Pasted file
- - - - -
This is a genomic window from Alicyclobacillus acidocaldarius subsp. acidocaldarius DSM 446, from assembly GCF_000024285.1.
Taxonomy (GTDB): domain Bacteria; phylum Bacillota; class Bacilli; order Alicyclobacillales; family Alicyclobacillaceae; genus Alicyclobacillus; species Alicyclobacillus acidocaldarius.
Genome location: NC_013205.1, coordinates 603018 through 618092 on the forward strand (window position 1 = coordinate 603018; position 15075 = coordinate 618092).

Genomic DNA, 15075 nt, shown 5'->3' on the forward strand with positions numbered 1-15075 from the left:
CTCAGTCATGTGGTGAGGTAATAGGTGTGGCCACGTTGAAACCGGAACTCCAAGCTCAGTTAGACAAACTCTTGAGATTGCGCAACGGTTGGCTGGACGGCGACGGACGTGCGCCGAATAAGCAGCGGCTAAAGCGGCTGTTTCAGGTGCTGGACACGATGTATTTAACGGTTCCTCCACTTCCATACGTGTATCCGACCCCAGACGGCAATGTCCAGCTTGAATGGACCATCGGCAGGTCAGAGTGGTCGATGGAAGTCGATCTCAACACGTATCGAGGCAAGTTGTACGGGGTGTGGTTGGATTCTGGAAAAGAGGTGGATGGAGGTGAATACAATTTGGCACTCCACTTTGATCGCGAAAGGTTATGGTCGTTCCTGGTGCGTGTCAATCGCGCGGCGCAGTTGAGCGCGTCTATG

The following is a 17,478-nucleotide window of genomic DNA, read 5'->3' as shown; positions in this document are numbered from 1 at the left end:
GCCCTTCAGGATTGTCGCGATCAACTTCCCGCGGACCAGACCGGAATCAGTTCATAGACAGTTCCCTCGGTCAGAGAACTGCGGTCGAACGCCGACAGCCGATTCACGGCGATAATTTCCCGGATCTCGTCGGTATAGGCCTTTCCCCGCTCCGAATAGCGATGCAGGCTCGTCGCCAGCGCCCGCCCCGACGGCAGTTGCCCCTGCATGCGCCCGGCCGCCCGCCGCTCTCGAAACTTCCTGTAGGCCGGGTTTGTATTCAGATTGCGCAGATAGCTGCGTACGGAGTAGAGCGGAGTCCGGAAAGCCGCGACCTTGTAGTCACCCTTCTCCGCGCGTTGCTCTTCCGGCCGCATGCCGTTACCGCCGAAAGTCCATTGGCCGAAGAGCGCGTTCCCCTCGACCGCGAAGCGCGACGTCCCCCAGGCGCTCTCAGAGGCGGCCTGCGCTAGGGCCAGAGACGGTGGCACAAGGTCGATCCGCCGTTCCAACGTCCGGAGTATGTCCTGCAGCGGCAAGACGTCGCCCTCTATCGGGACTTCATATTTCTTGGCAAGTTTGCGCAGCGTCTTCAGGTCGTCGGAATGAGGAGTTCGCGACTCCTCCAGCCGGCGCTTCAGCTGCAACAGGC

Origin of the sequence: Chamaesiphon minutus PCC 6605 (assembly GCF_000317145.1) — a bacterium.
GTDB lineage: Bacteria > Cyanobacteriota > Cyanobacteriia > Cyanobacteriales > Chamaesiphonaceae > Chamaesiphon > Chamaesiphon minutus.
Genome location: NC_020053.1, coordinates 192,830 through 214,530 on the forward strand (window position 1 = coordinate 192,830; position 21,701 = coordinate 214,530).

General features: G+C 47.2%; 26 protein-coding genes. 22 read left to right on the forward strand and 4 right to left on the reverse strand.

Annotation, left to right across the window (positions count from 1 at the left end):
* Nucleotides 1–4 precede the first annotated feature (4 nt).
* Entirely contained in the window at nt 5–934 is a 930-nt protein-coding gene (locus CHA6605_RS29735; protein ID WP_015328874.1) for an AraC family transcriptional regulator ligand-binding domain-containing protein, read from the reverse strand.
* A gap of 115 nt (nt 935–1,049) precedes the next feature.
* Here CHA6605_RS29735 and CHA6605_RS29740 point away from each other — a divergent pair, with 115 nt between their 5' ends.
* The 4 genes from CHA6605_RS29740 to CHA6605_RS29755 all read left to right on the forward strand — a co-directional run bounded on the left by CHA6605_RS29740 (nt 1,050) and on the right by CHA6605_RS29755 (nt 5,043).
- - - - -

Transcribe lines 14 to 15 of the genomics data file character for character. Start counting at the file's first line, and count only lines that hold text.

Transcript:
* Entirely contained in the window at nt 5–934 is a 930-nt protein-coding gene (locus CHA6605_RS29735; protein ID WP_015328874.1) for an AraC family transcriptional regulator ligand-binding domain-containing protein, read from the reverse strand.
* A gap of 115 nt (nt 935–1,049) precedes the next feature.